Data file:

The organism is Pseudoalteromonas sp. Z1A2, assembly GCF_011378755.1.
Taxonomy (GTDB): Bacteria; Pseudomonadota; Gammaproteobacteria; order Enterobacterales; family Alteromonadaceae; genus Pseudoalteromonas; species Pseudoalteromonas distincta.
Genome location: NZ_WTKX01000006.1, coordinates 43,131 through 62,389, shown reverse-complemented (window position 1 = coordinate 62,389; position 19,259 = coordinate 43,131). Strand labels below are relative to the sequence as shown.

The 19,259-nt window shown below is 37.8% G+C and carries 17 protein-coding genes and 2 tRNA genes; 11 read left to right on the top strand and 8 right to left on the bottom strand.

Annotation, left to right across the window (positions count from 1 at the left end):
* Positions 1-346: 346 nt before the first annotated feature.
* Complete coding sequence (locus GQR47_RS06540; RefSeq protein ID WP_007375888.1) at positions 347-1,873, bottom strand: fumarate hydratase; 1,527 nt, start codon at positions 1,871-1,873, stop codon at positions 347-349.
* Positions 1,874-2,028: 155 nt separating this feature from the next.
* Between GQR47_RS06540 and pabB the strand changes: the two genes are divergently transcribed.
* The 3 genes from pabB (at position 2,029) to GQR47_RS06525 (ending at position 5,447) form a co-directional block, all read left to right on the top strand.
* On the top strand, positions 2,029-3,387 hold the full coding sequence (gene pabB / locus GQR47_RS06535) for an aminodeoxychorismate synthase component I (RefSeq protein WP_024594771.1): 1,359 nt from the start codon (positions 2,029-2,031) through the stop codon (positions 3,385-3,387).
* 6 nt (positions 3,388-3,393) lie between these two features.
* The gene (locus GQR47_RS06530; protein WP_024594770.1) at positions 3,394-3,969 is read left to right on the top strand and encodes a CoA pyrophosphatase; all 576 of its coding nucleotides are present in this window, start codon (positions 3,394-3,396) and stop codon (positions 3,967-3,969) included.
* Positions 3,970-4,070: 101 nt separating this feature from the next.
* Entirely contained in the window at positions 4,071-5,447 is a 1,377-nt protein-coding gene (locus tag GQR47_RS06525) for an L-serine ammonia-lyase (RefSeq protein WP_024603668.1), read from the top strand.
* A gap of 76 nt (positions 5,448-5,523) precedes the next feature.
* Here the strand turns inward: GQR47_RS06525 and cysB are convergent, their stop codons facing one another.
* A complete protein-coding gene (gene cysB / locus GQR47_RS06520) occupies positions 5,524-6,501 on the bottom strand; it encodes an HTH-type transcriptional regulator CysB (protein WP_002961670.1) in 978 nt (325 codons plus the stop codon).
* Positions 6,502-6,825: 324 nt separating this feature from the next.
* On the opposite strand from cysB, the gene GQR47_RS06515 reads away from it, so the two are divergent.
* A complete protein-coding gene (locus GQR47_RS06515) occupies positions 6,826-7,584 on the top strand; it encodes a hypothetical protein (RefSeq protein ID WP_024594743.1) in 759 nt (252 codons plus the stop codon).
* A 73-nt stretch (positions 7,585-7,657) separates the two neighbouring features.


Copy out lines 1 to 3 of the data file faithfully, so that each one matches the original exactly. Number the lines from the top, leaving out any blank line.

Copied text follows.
The organism is Pseudoalteromonas sp. Z1A2, assembly GCF_011378755.1.
Taxonomy (GTDB): Bacteria; Pseudomonadota; Gammaproteobacteria; order Enterobacterales; family Alteromonadaceae; genus Pseudoalteromonas; species Pseudoalteromonas distincta.
Genome location: NZ_WTKX01000006.1, coordinates 43,131 through 62,389, shown reverse-complemented (window position 1 = coordinate 62,389; position 19,259 = coordinate 43,131). Strand labels below are relative to the sequence as shown.